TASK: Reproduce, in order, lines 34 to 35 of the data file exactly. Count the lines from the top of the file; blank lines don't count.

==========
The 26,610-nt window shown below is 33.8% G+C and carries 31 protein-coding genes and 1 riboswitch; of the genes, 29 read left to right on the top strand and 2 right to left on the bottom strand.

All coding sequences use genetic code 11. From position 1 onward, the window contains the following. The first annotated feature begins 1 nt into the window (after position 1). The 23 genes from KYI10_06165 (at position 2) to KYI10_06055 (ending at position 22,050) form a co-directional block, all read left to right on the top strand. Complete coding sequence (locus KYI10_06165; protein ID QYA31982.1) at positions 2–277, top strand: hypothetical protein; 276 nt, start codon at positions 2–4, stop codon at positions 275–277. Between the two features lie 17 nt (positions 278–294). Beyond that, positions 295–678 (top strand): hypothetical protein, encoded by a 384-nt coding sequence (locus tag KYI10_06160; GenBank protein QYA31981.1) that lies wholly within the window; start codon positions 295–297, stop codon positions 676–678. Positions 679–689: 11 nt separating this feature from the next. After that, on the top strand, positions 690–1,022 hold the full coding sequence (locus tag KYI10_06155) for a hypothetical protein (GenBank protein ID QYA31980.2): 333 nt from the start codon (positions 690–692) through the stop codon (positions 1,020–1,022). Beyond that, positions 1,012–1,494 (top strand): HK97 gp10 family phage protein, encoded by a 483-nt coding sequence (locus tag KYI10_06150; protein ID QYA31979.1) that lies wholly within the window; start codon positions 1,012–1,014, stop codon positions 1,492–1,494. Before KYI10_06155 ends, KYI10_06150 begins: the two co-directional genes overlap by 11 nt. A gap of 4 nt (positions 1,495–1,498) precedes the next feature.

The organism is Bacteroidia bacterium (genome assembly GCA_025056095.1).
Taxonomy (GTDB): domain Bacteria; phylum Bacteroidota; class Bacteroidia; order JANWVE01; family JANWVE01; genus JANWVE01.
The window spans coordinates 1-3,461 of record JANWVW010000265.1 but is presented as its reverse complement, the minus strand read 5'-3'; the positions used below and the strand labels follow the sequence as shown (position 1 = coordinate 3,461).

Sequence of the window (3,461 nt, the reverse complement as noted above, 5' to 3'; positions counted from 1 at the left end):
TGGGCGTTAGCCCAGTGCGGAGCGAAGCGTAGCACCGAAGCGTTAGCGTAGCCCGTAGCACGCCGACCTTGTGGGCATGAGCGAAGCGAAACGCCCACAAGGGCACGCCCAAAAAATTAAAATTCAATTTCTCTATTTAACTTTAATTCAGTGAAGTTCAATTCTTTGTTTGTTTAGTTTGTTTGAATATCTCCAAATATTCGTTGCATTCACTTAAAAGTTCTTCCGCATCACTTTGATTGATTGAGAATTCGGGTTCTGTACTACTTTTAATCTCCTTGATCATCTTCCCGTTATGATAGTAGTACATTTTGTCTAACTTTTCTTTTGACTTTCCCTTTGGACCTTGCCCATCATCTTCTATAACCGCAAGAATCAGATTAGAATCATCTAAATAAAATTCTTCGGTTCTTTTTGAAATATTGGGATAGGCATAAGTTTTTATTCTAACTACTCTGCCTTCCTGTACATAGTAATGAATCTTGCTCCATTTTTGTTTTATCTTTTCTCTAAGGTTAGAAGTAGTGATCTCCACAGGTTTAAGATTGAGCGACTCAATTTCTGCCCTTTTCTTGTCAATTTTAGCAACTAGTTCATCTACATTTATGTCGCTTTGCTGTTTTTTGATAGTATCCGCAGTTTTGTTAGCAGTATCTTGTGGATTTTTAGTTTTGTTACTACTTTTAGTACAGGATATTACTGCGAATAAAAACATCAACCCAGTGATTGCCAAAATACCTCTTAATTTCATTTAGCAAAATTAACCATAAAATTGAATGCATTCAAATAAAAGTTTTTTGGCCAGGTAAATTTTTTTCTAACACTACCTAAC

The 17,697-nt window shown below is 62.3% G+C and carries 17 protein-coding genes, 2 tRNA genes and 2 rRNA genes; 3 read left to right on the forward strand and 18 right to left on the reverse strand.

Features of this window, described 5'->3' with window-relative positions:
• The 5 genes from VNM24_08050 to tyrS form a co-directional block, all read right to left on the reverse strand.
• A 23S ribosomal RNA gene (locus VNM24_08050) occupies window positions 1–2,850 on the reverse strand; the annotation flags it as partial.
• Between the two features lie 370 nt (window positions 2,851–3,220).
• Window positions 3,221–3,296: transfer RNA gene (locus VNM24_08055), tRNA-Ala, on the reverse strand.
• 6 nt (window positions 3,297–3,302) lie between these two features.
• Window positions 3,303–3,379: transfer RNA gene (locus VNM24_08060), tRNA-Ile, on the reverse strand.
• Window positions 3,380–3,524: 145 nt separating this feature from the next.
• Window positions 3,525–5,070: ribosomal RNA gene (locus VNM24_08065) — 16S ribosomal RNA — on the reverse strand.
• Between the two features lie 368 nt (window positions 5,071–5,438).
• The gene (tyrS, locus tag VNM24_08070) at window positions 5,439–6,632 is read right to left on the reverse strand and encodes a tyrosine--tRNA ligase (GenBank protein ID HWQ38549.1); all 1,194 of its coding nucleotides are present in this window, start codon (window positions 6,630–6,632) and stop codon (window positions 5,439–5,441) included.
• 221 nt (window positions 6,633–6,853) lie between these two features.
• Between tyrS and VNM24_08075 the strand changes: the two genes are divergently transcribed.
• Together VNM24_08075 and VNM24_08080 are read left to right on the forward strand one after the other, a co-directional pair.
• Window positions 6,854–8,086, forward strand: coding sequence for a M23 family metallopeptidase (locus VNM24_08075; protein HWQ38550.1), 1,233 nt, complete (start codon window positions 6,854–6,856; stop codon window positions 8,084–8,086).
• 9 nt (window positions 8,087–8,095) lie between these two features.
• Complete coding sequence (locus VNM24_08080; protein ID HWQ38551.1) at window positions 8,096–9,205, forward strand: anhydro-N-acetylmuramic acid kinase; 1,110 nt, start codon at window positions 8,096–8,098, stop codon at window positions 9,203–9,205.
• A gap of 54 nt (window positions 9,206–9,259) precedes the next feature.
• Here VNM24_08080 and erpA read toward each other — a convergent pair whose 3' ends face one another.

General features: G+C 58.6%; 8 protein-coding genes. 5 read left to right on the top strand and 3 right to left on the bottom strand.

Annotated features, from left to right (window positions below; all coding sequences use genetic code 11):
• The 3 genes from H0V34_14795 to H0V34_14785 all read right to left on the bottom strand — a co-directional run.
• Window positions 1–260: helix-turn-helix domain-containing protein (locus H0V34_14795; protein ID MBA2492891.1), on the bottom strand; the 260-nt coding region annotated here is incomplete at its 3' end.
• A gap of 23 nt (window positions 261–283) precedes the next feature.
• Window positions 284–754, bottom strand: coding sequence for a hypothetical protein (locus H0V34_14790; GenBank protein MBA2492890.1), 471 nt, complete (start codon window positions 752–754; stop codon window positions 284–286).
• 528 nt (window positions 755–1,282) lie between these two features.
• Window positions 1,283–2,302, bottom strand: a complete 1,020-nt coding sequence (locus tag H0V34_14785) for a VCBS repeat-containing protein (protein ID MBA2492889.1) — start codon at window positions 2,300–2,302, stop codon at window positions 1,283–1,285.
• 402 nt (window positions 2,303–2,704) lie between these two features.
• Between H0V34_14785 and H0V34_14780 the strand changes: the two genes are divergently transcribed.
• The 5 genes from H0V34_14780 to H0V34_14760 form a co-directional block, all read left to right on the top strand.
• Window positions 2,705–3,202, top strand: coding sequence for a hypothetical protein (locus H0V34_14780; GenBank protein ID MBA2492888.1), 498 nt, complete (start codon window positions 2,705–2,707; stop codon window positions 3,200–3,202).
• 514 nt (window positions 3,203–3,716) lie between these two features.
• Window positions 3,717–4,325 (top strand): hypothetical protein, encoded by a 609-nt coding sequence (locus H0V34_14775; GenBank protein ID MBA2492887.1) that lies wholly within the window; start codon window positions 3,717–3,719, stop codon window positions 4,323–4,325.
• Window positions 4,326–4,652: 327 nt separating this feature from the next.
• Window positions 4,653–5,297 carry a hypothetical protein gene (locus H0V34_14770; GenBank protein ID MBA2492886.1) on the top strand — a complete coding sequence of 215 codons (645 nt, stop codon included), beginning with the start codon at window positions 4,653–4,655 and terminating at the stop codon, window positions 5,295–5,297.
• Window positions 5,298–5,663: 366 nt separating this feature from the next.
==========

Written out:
• 528 nt (window positions 755–1,282) lie between these two features.
• Window positions 1,283–2,302, bottom strand: a complete 1,020-nt coding sequence (locus tag H0V34_14785) for a VCBS repeat-containing protein (protein ID MBA2492889.1) — start codon at window positions 2,300–2,302, stop codon at window positions 1,283–1,285.